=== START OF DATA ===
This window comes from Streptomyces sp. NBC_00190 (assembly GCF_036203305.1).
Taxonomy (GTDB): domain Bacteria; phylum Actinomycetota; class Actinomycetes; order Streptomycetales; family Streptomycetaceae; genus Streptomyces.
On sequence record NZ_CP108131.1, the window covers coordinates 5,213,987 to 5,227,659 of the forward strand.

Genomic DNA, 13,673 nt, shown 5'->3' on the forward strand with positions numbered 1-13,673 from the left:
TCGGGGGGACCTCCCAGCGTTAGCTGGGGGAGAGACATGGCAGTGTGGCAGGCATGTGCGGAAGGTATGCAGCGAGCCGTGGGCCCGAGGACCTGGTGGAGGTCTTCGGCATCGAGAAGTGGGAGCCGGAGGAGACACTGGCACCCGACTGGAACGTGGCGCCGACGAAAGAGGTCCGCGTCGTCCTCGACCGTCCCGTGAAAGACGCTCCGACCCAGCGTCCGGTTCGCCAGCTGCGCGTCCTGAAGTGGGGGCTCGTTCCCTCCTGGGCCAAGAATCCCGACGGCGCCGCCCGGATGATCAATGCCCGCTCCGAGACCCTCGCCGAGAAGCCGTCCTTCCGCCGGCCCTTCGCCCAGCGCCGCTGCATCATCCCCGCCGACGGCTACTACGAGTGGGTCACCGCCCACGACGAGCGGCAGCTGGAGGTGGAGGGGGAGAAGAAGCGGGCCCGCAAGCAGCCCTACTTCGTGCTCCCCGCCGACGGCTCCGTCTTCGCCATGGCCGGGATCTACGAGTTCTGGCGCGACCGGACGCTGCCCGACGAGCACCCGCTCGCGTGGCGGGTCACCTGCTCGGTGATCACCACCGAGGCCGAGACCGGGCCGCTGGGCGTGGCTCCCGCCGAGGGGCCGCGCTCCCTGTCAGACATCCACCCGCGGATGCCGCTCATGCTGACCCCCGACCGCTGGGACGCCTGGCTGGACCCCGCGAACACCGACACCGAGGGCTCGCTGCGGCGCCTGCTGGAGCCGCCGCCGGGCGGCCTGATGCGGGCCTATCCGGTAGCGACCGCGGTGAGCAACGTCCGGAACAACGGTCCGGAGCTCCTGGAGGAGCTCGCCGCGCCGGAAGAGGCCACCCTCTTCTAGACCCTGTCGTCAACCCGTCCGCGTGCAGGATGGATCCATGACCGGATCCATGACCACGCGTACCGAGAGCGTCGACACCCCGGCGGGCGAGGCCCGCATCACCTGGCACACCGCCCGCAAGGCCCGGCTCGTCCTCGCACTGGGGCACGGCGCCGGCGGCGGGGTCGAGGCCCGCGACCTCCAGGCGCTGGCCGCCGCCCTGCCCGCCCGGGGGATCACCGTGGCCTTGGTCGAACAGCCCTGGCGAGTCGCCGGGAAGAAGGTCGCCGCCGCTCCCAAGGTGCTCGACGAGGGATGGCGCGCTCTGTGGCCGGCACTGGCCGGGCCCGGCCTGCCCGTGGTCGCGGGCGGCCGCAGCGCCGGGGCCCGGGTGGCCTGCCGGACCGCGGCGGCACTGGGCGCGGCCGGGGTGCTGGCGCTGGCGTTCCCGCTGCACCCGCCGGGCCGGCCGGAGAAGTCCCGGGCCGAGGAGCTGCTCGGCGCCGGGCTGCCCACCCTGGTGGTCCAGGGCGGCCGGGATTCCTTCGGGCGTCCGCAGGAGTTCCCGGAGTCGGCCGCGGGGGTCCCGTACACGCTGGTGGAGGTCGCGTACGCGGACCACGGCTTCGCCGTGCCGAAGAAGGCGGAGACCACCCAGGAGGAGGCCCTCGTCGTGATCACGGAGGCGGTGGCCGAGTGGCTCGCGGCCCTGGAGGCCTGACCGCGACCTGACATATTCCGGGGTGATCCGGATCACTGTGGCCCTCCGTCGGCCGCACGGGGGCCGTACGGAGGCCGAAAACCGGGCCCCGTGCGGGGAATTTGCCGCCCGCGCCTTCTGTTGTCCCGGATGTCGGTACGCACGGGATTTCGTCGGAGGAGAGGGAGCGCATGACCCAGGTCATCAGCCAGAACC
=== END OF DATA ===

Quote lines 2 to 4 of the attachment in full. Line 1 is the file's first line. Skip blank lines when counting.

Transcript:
Taxonomy (GTDB): domain Bacteria; phylum Actinomycetota; class Actinomycetes; order Streptomycetales; family Streptomycetaceae; genus Streptomyces.
On sequence record NZ_CP108131.1, the window covers coordinates 5,213,987 to 5,227,659 of the forward strand.

Genomic DNA, 13,673 nt, shown 5'->3' on the forward strand with positions numbered 1-13,673 from the left: